“Yes!” came the startled reply. “Why, how did you know?” The Melbourne citizen then explained how he had sailed out to Australia 40 odd years before with Mrs.De Carteret. For a minute the old lady was struck dumb with astonishment. Then, referring to the remarkable coincidence, she said, “You are the first person I have ever met who saw my sister after she left for Australia.” She then told the romantic story of Mrs. De Carteret’s life and marriage, and how, when the news came that she was returning home, her rooms were got ready for her, and were kept prepared for her for years; and how, as the long, sad, silent years drifted on, her father had waited, never giving up hope, for the return of his long-lost daughter. The mystery surrounding the disappearance of the Madagascar is still a mystery, dark and unfathomable; and now, in a far-off little English churchyard near Plymouth, lies the body of one who devotedly waited and watched through the long, long hours for the sister who never returned.’’

The story of Madagascar may intrigue the minds of history enthusiasts for many more centuries. If made movie this could be a box office hit. But the tears shed for the loved ones who lost their lives in this tragedy, will remain a pain for anyone with a kind heart.


Those interested in further reading on the mystery of Madagascar Tragedy. Please read this article published by Illustrated Australian News for Home Readers (Melbourne, Vic. : 1867 – 1875) on Tue 31 Dec 1872, Page 255

THE MISSING SHIP MADAGASCAR

From the Sydney Evening News we give a condensed account of the narrative supplied to that paper of the Madagascar’s fate:-

A gentleman emigrated from England in 1852, with his wife and family, to Melbourne. He brought with him three men, hired to serve him in the colony three years. On arrival at Melbourne the men were furnished by their employer with a large tent and provisions and encamped at North Melbourne; and as a disposition was shown by them to break their engagement, he settled with them and gave them their discharge.

months after, one of them, named Robson, returned to Melbourne with one thousand seven hundred pounds worth of gold, leaving it at the house of his former employer, who, on reaching home, and finding that Robson had left the gold, made search and found him drinking at a public house. He told Robson that, ‘’if you do not remove the gold he would throw it in the street, as he was not going to run the risk of being murdered for the sake of the gold. The gold was therefore taken away, the gentleman putting a seal on the string for Robson, who handed it for safety to a publican, in the presence of his former master. Robson said that the gold belonged to himself and his former fellow servants.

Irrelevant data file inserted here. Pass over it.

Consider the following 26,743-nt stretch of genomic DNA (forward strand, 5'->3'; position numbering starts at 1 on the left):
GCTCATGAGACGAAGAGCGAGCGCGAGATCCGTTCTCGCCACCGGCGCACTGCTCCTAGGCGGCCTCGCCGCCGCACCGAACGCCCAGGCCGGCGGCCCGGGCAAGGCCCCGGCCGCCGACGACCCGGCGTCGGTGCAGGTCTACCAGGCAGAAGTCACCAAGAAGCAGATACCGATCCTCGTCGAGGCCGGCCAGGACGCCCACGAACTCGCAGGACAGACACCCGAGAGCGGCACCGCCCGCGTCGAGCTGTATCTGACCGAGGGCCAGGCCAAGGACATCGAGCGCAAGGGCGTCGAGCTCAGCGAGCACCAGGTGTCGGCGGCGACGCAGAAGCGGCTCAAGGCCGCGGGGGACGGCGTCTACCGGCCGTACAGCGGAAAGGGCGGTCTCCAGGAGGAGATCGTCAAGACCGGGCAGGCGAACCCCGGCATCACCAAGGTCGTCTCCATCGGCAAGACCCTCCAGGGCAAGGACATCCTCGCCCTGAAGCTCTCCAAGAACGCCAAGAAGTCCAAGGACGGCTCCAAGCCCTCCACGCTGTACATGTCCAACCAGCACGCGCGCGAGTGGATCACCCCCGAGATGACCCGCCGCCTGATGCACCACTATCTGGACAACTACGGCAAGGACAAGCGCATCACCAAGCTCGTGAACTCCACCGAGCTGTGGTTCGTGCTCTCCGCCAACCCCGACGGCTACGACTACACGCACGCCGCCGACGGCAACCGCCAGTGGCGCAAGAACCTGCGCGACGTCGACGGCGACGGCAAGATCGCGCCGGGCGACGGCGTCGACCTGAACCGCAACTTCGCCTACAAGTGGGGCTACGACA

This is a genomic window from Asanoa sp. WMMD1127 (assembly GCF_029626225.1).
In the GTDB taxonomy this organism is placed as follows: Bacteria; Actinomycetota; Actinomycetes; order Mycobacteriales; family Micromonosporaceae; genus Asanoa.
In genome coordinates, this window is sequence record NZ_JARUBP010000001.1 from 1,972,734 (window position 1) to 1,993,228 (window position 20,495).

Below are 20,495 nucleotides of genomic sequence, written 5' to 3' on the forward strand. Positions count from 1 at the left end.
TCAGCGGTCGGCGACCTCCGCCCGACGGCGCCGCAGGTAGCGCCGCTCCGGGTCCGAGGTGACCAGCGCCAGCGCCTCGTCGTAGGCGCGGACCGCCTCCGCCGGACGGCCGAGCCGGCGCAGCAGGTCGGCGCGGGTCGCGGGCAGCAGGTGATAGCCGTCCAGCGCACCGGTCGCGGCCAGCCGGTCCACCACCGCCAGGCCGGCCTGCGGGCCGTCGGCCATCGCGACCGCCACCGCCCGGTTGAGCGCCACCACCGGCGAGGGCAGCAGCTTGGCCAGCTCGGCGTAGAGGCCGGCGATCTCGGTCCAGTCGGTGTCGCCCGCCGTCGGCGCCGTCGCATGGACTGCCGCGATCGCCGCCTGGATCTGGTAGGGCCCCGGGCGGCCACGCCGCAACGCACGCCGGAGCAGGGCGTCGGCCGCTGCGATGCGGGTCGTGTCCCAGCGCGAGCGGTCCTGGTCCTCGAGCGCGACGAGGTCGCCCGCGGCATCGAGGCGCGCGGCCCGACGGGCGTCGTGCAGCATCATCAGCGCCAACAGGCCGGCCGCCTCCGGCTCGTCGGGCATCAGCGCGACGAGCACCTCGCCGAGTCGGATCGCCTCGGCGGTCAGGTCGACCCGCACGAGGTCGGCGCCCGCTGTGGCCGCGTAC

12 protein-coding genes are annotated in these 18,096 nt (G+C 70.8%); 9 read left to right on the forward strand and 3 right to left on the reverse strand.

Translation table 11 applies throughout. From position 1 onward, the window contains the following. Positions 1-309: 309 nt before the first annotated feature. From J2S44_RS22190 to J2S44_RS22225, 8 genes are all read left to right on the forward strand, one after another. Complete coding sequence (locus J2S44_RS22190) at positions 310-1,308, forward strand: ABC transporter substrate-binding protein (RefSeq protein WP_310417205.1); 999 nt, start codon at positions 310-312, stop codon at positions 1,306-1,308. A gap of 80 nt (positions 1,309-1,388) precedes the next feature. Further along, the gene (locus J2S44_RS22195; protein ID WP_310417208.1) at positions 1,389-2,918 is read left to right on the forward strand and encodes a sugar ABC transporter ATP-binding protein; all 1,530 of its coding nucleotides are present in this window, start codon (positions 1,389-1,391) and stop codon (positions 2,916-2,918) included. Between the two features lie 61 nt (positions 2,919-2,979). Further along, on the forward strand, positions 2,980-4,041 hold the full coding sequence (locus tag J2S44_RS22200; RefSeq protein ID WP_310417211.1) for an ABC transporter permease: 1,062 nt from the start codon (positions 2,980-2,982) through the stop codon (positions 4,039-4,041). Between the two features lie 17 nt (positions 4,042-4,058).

This occurred just about the time the gentleman had taken a passage for England in Madagascar, for himself, wife and family, but did not go in that vessel. On going on board the Madagascar one day, he saw Robson there, and asked what he was there for, who immediately answered, ‘Oh, I have sent my two mates their share of the gold, and I am going to England,” and Robson did sail in that vessel. The Madagascar took with her 60.000 sovereigns and 60.000 oz of gold, besides large sums in the hands of the passengers, and was never more heard of.

 In 1857 the gentleman went to England in the Southampton, and visited the father-in-law of Robson, a Mr. Chadwick, of New Brighton, in Cheshire. In conversation with the old man, he said that some person had told him (Chadwick) that his son-in-law (Robson) had been hanged for the escort robbery, but he had received a news- paper from California, in which was an account of Robson’s death, his age, the place of his birth, and the name of his former place of abode in England.

This newspaper was brought from a box upstairs. The gentleman read the account of Robson ‘s death himself but bothered himself no more about the matter. After this he again went to Victoria, in the Lord Raglan, and again took a passage to England in 1865, in the Swiftsure, and one day whilst on the passage, the mystery attending the fate of the ship Madagascar was mentioned, upon which Captain Mayhew said that Mr. Green, the shipowner, had told him that he heard of a man in the Mauritius (Isle of France), who, on his death bed, said that he knew the man who murdered the captain, of the Madagascar. The gentleman is well connected, is known, so he states, to the Bishop of Sydney and other gentlemen of position, and, is ready to answer any questions at any time.

The inference to be drawn is that this Robson had gone on board with, his mates’, gold, and afterwards had joined some of the desperate characters known to have been on board Madagascar. ( This Robson could be the man the Nurse mentioned died in San Francisco)  They had then murdered the captain and passengers, plundered the ship, and afterwards destroyed her by fire or otherwise, so that a vestige of her could not be discovered. Also, the probability is, that some of the gang, participators in the crime; are still living, and may yet be brought to answer for the deed or be willing at least give some account of their diabolical conduct. Probably the man Robson; fearing to be hanged, would not confess his participation in the crime, but procured a promise whilst ill that if he died the advertisement of his death before mentioned should be inserted, and a copy sent to England.

East Indiamen Madagascar, 1000 tons, 1837 build
Thomas Goldsworth Dutton (fl 1840) – National Maritime Museum Greenwich, London